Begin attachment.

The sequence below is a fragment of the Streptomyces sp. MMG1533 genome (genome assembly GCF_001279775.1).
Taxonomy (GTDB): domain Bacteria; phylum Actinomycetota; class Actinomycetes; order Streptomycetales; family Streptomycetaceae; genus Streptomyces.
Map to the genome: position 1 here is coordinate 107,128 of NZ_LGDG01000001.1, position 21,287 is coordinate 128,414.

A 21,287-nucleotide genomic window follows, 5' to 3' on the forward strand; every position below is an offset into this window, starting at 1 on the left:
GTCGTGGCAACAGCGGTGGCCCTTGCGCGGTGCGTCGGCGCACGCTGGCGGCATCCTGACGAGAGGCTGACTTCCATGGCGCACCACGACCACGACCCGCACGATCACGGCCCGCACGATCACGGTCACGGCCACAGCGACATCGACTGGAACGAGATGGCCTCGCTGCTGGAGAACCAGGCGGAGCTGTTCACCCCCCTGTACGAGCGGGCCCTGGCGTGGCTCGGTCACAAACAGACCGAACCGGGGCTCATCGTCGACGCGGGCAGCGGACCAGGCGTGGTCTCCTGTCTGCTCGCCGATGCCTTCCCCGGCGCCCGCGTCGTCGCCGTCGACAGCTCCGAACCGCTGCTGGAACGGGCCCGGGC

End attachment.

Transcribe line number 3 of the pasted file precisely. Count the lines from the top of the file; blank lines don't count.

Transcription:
Map to the genome: position 1 here is coordinate 107,128 of NZ_LGDG01000001.1, position 21,287 is coordinate 128,414.